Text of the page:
CFRT patients were treated with various techniques depending on the clinical scenario and practitioner preference. 80 courses were delivered without customized immobilization devices, using simple opposed fields encompassing the symptomatic lesion with 1–2 cm margins. Six courses were delivered using 3D-conformal radiation therapy and 13 courses utilized intensity-modulated radiation therapy (IMRT). In either case patients were treated with arms raised, and a custom immobilization cradle. Typical margins for 3D-CRT were 1.2–1.5 cm from gross tumor volume (GTV) to planning tumor volume (PTV), or 2 cm to block edge. CFRT patients received a maximum total dose of 50 Gy and a maximum fractional dose of 400 cGy.
Patients treated with SBRT were treated with arms raised and a custom immobilization cradle. All received ≥500 cGy per fraction, with on-board CT guidance at each fraction. Four-dimensional CT simulation was employed to define the respiratory excursion of the GTV and generate an ITV, and the PTV consisted of an additional 7 gross tumor volume 8 mm expansion. Using coplanar beams (usually 4 to 7), IMRT was then prescribed to the 100% isodose line encompassing the PTV.
All patient charts were retrospectively reviewed to obtain patient, disease, and treatment factors at the time of initiation of RT. Patient factors included age, gender, and performance status. Disease factors included site of origin, radioresistant histology (defined as melanoma, sarcomas, and renal cell carcinoma), and diameter of largest treated lung lesion. Treatment factors included total dose, number of fractions, and biologically equivalent dose (calculated using α/β ratio of 10).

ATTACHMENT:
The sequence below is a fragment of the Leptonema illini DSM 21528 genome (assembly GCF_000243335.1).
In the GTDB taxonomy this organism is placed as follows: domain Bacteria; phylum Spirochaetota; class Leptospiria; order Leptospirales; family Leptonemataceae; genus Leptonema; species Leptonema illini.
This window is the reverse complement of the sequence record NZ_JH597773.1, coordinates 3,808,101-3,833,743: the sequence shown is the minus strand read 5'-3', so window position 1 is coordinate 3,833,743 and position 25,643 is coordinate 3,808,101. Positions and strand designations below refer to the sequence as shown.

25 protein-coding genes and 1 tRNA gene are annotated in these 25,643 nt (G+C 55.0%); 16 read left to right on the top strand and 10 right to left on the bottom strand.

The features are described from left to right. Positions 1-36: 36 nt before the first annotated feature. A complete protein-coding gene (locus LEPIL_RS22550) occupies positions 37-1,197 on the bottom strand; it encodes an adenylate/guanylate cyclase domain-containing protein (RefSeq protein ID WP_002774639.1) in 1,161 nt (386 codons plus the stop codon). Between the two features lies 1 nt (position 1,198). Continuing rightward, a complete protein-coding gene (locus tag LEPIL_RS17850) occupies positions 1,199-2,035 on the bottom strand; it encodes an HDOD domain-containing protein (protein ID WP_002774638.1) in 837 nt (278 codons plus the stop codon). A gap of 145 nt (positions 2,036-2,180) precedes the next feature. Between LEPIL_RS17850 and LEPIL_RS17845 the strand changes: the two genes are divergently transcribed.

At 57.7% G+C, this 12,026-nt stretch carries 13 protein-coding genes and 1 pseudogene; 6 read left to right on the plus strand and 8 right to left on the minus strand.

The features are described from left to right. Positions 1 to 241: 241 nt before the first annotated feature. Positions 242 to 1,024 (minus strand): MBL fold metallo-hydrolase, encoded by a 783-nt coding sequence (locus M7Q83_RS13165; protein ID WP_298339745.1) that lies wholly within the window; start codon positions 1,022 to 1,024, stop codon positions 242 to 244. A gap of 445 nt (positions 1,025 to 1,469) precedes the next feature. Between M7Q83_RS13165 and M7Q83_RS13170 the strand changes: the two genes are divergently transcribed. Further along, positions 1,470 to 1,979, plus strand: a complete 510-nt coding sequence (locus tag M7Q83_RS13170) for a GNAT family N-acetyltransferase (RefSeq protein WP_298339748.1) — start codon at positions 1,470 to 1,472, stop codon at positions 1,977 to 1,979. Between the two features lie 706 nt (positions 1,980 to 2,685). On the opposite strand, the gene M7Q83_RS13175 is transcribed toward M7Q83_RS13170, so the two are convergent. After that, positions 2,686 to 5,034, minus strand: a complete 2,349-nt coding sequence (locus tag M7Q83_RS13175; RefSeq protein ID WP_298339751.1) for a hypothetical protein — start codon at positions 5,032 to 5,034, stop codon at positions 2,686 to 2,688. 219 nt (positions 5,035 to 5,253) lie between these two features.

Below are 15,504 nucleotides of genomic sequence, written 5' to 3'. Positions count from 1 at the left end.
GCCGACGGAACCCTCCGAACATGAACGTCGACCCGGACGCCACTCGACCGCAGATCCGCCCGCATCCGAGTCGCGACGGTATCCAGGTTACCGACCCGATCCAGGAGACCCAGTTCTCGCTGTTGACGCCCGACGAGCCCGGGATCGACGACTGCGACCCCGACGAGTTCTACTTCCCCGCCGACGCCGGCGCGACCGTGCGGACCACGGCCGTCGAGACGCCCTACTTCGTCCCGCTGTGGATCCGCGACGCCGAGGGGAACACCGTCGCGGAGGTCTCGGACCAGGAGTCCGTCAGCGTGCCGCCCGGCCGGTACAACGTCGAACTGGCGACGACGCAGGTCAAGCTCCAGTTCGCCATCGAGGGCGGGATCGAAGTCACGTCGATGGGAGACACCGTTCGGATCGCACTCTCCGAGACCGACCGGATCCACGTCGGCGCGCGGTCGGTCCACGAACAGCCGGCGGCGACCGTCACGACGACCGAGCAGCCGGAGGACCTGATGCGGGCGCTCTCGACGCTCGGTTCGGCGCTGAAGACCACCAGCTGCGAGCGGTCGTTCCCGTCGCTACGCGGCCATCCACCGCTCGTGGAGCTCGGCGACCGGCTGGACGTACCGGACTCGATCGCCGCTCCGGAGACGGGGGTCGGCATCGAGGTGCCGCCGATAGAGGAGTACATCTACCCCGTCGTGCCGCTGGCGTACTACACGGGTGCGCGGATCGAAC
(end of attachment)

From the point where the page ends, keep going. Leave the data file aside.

We reviewed CFRT patient records to assess palliation, recording the indication for palliative RT in each case. Patients were scored as having achieved initial palliation if a clinician described partial or complete relief of at least one symptomatic indication within three months of completing RT. In patients who experienced palliation, we recorded the durability of palliation, defined as time from end of RT to the first record of symptom recurrence or worsening, if it occurred. We also characterized the probability of palliative response according to symptom type, in which case we analyzed the response of each symptom individually. LF was scored for both CFRT and SBRT patients and was defined as evidence of progression on CT or PET-CT imaging performed at least one month after the completion of RT, since we considered imaging within one month of RT too soon to assess radiographic response to therapy.